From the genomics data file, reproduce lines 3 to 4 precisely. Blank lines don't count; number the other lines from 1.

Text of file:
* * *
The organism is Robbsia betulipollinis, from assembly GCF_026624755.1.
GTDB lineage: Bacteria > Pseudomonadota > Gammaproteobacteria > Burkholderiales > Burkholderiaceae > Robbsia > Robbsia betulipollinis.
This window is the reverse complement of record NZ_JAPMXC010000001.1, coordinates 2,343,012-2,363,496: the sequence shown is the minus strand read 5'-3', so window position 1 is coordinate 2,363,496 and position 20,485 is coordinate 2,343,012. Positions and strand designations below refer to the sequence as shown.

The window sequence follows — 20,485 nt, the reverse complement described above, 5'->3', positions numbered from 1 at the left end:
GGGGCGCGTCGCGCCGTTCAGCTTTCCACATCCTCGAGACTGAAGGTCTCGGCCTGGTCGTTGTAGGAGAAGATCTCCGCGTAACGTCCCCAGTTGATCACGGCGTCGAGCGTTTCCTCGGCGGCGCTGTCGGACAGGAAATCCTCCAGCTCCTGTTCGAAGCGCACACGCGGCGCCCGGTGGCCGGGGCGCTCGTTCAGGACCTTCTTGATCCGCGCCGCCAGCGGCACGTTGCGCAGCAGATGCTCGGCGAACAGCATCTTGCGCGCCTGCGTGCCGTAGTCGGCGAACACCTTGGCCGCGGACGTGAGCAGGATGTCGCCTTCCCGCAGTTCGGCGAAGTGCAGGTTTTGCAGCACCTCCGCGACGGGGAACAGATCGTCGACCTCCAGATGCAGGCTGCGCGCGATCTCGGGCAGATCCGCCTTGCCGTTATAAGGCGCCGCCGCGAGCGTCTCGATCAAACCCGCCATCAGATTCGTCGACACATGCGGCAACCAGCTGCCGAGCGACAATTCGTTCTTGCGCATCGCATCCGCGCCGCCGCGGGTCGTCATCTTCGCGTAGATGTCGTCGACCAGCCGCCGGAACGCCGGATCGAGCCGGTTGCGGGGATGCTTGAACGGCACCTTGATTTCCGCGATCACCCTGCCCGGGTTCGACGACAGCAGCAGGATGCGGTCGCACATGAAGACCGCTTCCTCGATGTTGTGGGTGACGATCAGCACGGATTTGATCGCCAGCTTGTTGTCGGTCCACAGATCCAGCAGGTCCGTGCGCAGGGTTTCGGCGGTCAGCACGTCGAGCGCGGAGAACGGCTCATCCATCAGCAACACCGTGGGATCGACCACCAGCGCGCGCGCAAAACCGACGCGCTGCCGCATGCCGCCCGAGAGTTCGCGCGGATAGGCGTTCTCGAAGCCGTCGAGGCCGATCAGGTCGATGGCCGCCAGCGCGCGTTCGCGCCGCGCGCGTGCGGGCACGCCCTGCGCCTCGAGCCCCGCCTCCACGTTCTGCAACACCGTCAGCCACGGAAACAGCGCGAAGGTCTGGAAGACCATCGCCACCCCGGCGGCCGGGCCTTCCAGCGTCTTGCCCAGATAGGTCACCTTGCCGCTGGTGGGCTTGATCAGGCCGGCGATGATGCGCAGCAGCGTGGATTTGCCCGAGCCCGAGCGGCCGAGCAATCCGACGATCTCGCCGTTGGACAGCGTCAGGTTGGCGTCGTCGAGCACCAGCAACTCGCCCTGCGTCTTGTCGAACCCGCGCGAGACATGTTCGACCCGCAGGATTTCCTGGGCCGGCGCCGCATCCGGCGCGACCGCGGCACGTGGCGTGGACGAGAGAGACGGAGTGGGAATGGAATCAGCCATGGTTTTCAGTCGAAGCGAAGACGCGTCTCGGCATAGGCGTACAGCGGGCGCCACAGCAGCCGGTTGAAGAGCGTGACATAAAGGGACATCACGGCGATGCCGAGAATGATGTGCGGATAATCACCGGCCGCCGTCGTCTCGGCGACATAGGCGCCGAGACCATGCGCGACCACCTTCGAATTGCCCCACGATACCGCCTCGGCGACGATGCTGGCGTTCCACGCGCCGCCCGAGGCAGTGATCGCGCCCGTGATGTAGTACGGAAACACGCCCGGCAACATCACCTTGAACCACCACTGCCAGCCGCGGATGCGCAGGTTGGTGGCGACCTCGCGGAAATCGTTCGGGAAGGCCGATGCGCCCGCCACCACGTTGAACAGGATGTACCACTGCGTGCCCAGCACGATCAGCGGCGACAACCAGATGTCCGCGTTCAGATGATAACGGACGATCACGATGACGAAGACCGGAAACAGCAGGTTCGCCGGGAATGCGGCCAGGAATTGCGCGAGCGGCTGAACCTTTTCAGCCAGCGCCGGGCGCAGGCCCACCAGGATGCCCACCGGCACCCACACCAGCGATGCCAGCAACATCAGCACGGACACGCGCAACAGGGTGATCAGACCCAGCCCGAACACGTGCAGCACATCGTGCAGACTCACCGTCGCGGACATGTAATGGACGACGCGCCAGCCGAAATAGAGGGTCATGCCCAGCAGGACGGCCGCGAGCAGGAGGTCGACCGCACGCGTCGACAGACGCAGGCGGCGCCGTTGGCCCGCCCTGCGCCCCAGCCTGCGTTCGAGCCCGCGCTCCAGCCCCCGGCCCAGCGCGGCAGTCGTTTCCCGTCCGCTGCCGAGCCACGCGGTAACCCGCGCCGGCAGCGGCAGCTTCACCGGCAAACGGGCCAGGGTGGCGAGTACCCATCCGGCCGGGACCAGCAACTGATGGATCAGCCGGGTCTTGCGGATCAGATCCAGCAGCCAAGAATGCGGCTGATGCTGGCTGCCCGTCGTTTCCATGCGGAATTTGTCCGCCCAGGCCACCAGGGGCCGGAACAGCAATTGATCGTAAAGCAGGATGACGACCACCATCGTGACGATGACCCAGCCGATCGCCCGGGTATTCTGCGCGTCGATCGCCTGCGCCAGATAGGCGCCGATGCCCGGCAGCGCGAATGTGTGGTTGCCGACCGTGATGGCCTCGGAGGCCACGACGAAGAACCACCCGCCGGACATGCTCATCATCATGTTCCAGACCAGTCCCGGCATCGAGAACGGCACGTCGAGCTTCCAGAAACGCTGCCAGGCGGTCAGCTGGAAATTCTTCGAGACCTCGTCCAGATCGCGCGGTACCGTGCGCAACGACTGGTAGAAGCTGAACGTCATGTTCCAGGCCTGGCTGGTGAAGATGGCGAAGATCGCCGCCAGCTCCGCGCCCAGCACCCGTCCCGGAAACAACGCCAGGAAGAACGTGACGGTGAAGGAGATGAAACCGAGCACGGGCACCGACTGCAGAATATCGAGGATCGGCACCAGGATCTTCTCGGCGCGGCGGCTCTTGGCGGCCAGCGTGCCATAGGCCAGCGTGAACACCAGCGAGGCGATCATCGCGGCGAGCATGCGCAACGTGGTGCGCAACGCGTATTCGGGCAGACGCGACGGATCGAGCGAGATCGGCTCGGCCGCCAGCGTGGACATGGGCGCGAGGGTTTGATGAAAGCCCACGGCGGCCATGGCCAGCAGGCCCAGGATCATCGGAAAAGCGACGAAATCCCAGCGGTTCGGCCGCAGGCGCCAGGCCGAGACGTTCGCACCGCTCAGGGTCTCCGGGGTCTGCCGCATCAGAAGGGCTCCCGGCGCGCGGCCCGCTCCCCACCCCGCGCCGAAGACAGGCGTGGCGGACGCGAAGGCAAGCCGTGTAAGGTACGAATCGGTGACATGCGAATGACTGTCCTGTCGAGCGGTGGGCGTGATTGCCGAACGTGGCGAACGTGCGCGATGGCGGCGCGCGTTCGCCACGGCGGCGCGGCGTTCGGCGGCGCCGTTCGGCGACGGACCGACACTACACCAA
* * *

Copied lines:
This window is the reverse complement of record NZ_JAPMXC010000001.1, coordinates 2,343,012-2,363,496: the sequence shown is the minus strand read 5'-3', so window position 1 is coordinate 2,363,496 and position 20,485 is coordinate 2,343,012. Positions and strand designations below refer to the sequence as shown.

The window sequence follows — 20,485 nt, the reverse complement described above, 5'->3', positions numbered from 1 at the left end: